Lost Creek Wolf Pack Eliminated
NPS wildlife biologists lost the ability to research radio-collared wolves from the Lost Creek pack, which has historically used Yukon-Charley Rivers. The Alaska Dept of Fish and Game eliminated all 11 members of the pack outside of the preserve last week More »
Backcountry camping is permitted on any federally owned land within the preserve. Gravel/sand bars are recommended as campsites because are breezy, discouraging insects and also provide a good view making it less likely to surprise or be surprised by wildlife. Always practice minimum impact and Leave No Trace priciples and leave camping sites free of refuse. Pack everything out and leave NO garbage.
Select a durable surface for your campsite. Gravel bars work well but you make sure to camp above water level in case the river rises. Bring what you need. Do not trench for tents or cut branches for beds. Use lighter soled camp shoes to lessen your impact.
When you set up your campsite, keep in mind that you are in bear country. Locate your cooking area 100 yards away from the sleeping area. Keep all food, trash and petroleum items in the cooking area. Food and beverages, their containers and equipment used to cook and store food must be stored in a bear resistant container, or cached a minimum of 100 feet from camp & suspended at least 10 feet above the ground & 4 feet horizontally from the vertical support.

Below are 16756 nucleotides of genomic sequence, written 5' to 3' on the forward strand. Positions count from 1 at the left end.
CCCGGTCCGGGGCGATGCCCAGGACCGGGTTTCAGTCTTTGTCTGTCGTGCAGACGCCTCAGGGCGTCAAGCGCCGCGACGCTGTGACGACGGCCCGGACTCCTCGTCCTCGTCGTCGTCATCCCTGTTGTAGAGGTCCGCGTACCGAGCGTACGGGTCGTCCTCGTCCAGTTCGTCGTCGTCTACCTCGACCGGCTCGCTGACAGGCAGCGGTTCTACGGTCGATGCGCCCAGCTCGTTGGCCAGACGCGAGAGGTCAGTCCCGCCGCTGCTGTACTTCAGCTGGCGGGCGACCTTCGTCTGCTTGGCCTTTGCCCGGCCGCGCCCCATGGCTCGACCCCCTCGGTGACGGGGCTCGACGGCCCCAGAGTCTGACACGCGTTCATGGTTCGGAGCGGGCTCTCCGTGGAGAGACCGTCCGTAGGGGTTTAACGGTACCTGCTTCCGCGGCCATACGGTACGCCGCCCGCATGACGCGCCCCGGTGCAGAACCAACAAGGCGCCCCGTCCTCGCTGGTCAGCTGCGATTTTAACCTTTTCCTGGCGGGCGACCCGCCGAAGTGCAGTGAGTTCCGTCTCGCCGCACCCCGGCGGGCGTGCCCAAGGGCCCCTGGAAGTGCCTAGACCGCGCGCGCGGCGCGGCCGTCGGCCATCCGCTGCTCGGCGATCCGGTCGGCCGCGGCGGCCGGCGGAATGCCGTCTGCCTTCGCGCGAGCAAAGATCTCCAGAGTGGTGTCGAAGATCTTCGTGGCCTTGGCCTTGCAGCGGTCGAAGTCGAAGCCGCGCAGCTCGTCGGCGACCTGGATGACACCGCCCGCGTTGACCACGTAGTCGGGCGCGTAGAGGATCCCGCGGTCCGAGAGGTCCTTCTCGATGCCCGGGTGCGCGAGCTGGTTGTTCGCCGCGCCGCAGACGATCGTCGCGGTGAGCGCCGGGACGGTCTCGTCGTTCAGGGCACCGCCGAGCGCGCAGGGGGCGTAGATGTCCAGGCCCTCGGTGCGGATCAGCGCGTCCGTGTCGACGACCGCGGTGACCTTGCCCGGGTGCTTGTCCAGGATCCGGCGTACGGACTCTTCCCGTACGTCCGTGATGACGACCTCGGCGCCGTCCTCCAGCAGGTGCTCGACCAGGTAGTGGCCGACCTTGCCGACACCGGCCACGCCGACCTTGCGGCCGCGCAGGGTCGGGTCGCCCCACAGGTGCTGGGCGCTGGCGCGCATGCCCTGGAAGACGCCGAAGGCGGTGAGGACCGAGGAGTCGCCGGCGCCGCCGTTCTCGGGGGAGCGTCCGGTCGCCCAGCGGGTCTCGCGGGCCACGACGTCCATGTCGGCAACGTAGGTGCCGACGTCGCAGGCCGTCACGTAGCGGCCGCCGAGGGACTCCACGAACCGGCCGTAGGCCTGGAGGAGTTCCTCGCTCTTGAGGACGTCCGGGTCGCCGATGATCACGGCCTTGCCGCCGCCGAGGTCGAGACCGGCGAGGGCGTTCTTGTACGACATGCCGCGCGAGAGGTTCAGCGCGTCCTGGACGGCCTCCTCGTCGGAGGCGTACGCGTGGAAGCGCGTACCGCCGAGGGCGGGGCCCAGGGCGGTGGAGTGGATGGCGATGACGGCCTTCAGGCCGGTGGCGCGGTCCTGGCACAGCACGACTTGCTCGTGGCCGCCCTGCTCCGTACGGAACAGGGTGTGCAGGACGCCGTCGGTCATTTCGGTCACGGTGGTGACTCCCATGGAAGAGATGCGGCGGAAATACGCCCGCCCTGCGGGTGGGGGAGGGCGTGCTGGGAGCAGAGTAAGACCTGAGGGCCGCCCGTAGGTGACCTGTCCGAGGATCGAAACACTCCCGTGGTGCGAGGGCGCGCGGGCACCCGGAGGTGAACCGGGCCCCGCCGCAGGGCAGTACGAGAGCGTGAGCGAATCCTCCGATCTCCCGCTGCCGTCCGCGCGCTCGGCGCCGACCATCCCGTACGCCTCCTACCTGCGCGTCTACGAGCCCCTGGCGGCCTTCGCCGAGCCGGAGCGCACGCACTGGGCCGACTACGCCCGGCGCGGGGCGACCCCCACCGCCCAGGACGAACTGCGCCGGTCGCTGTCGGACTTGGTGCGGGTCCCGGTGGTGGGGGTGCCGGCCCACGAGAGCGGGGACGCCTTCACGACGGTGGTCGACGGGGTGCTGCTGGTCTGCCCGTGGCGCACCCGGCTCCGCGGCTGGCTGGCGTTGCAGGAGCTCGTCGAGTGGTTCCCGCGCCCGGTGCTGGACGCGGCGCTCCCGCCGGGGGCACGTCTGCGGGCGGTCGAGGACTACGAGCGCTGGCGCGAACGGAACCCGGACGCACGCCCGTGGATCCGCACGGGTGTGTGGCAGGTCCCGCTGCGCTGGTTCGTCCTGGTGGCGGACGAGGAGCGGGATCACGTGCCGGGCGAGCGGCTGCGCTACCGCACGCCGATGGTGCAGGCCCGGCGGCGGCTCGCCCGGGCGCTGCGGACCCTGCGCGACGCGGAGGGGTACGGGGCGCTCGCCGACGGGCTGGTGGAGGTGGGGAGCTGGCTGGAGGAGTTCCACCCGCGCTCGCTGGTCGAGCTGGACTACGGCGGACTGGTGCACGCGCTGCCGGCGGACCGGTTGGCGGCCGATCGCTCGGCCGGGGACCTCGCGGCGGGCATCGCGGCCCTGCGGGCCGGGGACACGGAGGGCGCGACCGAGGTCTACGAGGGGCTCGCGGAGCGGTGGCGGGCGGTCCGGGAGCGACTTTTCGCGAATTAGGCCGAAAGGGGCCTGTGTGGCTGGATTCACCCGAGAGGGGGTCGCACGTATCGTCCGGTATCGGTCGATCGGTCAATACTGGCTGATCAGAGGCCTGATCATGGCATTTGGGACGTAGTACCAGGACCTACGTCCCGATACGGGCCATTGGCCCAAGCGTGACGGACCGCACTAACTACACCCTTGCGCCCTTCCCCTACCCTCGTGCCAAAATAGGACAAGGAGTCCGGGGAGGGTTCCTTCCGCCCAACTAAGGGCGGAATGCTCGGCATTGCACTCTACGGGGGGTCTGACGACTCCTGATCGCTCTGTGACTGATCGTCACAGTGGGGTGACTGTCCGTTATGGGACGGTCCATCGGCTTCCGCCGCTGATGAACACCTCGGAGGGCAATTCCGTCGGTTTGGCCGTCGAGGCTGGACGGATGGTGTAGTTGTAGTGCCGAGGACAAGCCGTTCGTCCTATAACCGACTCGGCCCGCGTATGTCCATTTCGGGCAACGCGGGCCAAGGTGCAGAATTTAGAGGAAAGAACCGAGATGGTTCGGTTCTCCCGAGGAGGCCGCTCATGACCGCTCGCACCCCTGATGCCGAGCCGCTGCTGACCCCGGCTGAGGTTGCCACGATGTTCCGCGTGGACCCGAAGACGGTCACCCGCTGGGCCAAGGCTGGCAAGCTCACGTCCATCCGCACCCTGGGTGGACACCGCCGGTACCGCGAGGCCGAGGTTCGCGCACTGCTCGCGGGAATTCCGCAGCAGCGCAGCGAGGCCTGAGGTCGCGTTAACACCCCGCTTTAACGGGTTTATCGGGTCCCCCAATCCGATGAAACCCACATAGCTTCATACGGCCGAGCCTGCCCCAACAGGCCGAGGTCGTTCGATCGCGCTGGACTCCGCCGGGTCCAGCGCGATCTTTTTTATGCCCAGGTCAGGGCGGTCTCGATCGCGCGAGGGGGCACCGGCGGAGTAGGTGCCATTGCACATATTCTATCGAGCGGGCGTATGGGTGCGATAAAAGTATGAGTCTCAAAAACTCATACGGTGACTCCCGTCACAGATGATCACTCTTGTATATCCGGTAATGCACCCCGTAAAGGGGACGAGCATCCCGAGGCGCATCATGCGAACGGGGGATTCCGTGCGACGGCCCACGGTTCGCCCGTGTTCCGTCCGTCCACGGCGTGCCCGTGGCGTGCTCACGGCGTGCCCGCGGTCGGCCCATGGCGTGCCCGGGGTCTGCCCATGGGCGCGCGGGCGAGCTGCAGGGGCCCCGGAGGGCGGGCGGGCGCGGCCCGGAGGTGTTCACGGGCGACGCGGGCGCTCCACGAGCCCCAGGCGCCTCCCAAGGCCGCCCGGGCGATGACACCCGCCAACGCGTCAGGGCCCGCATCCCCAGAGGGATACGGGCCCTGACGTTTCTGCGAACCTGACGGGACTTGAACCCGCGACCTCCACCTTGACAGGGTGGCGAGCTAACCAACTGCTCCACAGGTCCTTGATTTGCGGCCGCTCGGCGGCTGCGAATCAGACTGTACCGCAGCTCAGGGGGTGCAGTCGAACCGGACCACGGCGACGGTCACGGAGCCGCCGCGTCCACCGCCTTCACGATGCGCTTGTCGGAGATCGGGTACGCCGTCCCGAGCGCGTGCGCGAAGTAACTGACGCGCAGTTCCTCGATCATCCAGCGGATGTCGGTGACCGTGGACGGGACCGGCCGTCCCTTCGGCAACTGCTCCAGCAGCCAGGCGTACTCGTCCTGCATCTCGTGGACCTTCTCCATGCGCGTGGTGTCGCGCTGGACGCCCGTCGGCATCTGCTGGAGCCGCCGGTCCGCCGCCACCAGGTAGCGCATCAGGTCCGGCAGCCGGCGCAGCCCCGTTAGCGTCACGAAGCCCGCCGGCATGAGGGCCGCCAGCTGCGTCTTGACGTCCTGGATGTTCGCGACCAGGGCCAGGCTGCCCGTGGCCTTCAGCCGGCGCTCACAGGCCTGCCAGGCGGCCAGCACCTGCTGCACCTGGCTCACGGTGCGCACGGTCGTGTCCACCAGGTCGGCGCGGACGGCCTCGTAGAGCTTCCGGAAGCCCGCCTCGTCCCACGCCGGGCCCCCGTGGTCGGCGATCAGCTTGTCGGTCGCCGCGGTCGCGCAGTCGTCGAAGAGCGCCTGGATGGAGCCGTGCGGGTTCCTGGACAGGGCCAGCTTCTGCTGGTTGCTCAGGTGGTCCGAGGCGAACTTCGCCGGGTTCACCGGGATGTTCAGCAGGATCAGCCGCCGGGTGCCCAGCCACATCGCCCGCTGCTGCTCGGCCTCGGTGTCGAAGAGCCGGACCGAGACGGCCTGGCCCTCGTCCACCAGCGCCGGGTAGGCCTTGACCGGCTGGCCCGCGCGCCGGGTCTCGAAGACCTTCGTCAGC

Before you leave make every effort to return the campsite to a natural appearance.
The National Park Service maintains a number of public use cabins located on the Yukon River.
It is the responsibility of the visitor to familiarize themselves with land status in the area. Rangers at the Visitor Center in Eagle will be happy to help. Remember there are areas of private lands within the boundaries of the preserve.
Campgrounds and waysides operated by the Bureau of Land Management are located along the Taylor and Steese Highways. Both Eagle and Circle have small campgrounds within the city limits and in nearby outlying areas.
Did You Know?
The Charley River has a gradient of 31 feet per mile and is considered by many to be one of the premier whitewater experiences in interior Alaska.